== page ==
If you’re consistently exceeding these limits, you will have to pay for Google Ad Manager 360. This comes with a host of features but will be billed based on impression volume, with a minimum monthly fee of around $1500. 

The added features of 360 include: 

  • First-party audience segments 
  • Advanced video ads 
  • Direct Google support 
  • Visualization reports with Google Data Studio 
But, until you’re dealing with the realms of 10 million monthly visits, you should find the features of Ad Manager for Small Businesses to be all you need. If you start with Admanager and get close to your impression limit, Google’s sales team will contact you directly to discuss switching.

How to use Google ad manager as a publisher 

Before you start with Admanager, you need a Google account and a Google Adsense account. You won’t have to use Adsense directly, but do need an account to get started. 

You can then sign-up and answer the basic questions for Google Ad Manager and verify your network settings, in Admin, Global Settings, Network Settings. Be careful at this step as once you create an order you will be unable to change your time zone and currency. 

Once you complete this information, Google’s team will contact you to verify your details and complete your account set up. There are some location-based restrictions as well as the traffic, so the verification process can be exhaustive. But once approved, you can create an inventory structure and start serving ads.

Serving ads with Google Ad manager 

It’s a complicated platform so this is a simplified overview but Admanager starts by publishers defining their inventory they would like to offer. This is done by creating ‘Ad units’ in the server. Create a unit, add a name, description, specify a size, placement, ad frequency, and the refresh rate.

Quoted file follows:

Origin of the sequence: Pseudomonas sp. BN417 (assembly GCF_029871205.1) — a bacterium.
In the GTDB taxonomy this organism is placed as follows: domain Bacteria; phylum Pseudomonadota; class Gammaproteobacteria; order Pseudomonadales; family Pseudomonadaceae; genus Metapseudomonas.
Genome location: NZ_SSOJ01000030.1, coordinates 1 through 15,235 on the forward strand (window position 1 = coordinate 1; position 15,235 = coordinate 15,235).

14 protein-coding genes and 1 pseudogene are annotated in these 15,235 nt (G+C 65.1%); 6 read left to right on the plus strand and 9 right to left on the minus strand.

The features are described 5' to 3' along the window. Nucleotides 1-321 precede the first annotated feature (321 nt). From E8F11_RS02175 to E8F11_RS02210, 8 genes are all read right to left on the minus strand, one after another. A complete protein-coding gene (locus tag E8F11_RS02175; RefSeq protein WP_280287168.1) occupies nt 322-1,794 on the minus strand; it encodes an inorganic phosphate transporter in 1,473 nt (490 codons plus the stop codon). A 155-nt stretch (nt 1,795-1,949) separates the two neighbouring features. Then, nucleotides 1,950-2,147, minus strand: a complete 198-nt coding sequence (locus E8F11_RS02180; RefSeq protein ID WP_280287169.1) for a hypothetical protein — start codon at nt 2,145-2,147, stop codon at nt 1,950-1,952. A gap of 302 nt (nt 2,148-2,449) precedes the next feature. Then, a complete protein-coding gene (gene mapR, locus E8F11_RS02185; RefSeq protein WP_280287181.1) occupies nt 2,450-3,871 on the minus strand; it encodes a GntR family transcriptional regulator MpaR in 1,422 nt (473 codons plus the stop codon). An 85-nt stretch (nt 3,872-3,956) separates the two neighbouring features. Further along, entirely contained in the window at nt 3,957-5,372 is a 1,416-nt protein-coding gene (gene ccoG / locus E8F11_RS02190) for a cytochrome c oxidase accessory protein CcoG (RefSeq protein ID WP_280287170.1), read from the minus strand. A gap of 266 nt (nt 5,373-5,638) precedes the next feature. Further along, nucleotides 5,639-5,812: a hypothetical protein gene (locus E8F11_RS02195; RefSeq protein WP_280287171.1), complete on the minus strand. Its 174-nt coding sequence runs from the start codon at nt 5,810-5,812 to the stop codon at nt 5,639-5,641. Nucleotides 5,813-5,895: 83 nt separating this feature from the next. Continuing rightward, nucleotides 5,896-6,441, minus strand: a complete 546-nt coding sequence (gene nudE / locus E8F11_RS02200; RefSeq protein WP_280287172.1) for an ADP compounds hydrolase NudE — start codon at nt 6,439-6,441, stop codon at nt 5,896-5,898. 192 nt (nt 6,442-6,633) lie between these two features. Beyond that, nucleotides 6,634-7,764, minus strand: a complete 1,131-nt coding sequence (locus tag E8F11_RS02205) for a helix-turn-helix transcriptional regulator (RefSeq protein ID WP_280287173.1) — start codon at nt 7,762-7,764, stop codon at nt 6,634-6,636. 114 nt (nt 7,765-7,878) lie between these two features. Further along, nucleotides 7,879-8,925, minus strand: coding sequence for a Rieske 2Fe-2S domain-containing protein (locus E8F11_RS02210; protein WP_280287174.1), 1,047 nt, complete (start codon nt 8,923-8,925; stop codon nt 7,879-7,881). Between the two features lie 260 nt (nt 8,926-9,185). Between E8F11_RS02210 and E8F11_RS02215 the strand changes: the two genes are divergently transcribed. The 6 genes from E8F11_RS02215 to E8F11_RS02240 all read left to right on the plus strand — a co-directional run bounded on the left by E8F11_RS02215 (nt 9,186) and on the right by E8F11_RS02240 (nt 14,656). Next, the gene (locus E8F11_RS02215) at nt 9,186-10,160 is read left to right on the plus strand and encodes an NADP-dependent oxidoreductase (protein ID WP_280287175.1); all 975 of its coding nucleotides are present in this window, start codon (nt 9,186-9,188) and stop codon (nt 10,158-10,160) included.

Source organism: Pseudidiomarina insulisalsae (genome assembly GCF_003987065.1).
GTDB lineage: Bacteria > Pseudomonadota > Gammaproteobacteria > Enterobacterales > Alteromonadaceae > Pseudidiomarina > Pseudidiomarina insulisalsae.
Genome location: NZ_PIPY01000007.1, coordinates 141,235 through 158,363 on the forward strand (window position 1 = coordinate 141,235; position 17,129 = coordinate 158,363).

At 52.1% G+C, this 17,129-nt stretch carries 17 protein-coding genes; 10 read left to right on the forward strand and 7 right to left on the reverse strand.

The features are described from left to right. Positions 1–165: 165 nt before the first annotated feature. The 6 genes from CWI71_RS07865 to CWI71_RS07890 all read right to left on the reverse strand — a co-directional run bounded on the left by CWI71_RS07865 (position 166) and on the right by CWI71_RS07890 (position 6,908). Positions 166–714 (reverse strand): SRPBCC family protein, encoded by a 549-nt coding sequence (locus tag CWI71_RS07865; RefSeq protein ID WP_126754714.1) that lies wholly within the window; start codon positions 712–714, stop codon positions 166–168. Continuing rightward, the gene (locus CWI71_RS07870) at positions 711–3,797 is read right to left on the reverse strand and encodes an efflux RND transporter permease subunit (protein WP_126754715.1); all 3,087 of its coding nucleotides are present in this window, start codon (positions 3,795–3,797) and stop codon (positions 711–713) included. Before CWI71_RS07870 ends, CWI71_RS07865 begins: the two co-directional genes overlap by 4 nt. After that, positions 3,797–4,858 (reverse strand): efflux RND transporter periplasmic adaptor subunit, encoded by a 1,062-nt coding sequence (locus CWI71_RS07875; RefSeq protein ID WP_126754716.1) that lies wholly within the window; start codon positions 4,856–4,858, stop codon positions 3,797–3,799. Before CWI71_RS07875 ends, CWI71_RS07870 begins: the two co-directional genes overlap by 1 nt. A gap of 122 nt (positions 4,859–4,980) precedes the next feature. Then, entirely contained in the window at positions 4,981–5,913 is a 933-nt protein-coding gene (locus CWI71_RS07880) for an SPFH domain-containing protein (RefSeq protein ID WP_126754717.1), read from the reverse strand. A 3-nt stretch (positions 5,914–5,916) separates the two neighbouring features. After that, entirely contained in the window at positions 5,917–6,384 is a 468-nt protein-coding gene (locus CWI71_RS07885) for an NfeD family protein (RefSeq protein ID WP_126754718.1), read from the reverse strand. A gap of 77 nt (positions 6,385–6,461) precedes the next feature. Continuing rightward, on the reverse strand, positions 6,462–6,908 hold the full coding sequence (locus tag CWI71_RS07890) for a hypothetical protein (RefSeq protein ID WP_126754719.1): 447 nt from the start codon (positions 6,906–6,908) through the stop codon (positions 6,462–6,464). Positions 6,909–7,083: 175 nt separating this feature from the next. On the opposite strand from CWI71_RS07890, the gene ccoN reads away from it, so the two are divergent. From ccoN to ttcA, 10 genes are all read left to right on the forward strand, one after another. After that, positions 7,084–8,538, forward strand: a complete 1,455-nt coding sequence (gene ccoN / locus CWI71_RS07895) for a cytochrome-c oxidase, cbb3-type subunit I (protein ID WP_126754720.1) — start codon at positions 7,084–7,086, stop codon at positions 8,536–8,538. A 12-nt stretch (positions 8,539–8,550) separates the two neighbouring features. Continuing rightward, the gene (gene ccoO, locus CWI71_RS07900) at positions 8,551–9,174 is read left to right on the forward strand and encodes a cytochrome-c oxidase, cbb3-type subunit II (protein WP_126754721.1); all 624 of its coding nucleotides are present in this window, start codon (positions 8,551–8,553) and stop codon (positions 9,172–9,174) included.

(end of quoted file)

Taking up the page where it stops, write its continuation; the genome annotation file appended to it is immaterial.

Read more here

Each ad unit will be given a code that can be used to identify the ad unit in the ad tag that will be in the source code of the site. 

The next stage is to create ‘Line items’. These are effectively ad campaigns where publishers can choose to serve their three different types of advertising. 

  • First, there are guaranteed ads that have been agreed directly with advertisers in advance. 
  • Non-guaranteed, in which there is a deal between the publisher and a buyer to offer first access to the inventory before it is auctioned in the open market. 
  • Finally, there is the inventory that will be offered up to ad networks and ad exchanges. 

With the priority set, the ad tag on the page will send a request to return an ad from Google Ad Manager when a user visits the page. Ad manager will then sift through the line items, according to the details of the ad request, say user information or location, to deliver the right ad based on these settings. 

Ensuring your ads are ‘brand-safe’ 

The final step for many publishers is to ensure that the inventory they sell via ad networks and ad exchanges doesn’t conflict with their brand or preferred deals. To solve this problem, Google Ad Manager offers publishers a feature called ‘Protections’. 

These are a series of rules that can be applied to ads that come through the Open Auction to filter the content to fit the branding. Publishers can add rules to filter by: 

  • Ad content – The type of inventory you want to see 
  • Competition – Excluding advertisers from competing markets 
  • Inventory exclusion – Any ad inventory you want to put on hold 
So, in theory, publishers have all the tools they need to open their inventory up to the biggest network of ad buyers in the world and control the output. While this is a drastically simplified process, it should show you the mechanics and value of Google Admanager, and why publishers value it so highly.